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In his tiny kitchen, chef Thitiwat Tantragarn throws a handful of raw bamboo caterpillars into a hot skillet and sautés them with olive oil, paprika, cumin, salt and pepper. Seconds later, the cream-colored larvae are crispy on the outside and soft on the inside. Tantragarn adds white wine, then spoons the bugs, brown beady eyes and all, over grilled scallops and Jerusalem artichokes before sending the plate out to the dining room.

This is Insects in the Backyard, a restaurant in Bangkok that is turning bugs into haute cuisine. It opened in the city’s trendy Chang Chui market in July.

In Thailand, it’s not hard to find ant eggs, crickets and bamboo worms at markets and restaurants if you know where to look. But Insects in the Backyard is the only fine dining establishment in Thailand where the entire menu is devoted to bugs. The worms, crickets, grasshoppers, beetles and caterpillars here are paired with less intimidating grains, seafood and vegetables, “so it’s not too scary for people who want to try our food,” says Tantragarn.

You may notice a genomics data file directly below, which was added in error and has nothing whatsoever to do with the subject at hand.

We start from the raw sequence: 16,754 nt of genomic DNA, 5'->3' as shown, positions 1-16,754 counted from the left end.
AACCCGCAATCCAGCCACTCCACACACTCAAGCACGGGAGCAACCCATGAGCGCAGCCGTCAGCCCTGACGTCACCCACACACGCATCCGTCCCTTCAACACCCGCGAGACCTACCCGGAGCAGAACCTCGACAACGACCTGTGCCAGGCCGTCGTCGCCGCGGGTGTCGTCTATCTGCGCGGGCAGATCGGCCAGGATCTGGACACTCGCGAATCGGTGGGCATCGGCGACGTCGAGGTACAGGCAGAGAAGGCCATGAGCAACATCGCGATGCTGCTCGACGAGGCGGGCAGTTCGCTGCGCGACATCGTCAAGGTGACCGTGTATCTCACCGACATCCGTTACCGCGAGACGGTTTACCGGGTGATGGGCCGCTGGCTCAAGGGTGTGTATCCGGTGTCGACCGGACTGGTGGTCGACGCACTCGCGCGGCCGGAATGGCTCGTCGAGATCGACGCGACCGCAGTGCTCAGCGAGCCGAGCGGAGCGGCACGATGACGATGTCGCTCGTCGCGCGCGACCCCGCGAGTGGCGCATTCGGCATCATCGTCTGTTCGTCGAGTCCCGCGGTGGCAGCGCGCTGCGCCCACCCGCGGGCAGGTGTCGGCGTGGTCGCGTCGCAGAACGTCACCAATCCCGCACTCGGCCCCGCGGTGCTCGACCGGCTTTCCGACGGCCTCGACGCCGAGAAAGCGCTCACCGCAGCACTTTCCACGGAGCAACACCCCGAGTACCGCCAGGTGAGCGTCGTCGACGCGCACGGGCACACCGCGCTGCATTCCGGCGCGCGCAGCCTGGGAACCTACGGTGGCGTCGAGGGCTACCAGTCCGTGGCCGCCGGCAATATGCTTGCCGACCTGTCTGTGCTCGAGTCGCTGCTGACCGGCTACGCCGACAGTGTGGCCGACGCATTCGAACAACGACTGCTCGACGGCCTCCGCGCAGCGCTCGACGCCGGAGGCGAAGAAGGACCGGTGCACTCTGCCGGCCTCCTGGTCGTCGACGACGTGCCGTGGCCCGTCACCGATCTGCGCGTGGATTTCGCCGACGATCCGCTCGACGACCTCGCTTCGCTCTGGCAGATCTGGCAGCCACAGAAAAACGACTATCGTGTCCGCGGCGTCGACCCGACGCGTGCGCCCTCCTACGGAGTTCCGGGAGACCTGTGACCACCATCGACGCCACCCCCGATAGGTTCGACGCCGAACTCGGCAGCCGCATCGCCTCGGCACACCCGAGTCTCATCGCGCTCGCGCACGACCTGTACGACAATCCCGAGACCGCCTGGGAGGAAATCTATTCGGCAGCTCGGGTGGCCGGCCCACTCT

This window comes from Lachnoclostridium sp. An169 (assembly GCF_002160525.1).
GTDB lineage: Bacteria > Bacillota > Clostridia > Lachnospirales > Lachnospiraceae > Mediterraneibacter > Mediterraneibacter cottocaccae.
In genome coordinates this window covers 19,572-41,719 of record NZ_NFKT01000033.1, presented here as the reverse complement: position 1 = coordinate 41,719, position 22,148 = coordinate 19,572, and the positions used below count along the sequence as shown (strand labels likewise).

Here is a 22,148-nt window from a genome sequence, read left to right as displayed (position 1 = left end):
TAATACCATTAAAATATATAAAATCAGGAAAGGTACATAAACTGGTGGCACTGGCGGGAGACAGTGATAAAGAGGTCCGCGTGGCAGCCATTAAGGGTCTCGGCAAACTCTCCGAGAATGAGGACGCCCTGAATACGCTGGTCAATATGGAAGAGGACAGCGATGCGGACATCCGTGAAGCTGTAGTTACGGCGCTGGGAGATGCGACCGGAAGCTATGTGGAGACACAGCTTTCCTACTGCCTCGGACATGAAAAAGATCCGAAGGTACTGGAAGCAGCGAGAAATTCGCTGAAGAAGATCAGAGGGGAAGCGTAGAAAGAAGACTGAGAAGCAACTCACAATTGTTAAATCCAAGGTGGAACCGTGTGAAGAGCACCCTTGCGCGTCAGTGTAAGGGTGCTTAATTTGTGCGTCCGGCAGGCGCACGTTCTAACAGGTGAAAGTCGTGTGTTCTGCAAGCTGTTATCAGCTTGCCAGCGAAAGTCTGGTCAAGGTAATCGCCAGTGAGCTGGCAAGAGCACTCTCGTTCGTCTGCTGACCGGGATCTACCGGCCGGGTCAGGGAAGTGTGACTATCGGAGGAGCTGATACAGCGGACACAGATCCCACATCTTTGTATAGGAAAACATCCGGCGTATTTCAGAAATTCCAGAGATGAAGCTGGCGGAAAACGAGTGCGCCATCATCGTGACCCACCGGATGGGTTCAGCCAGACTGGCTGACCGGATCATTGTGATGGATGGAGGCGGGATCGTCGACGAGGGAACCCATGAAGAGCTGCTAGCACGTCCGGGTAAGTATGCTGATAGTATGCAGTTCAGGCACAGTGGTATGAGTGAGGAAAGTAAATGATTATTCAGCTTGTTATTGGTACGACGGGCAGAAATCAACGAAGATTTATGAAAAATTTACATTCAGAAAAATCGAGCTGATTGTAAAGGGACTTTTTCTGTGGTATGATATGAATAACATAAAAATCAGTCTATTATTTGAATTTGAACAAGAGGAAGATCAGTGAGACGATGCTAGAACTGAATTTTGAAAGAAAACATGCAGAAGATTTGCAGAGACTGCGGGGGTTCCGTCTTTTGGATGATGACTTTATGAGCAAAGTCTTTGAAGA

Tantragarn, 30, didn’t grow up eating insects in his native Bangkok. He trained in Thai and American kitchens, learning to make high-end Italian, French and New American cuisine. But Tantragarn switched gears because the world is now, as he puts it, in crisis: “The human population is growing but we don’t have enough protein. So we need to find a source of protein that can sustain humans.”

Find the full story of Insects in the Backyard on NPR’s The Salt blog. Photo by Stan Lee.

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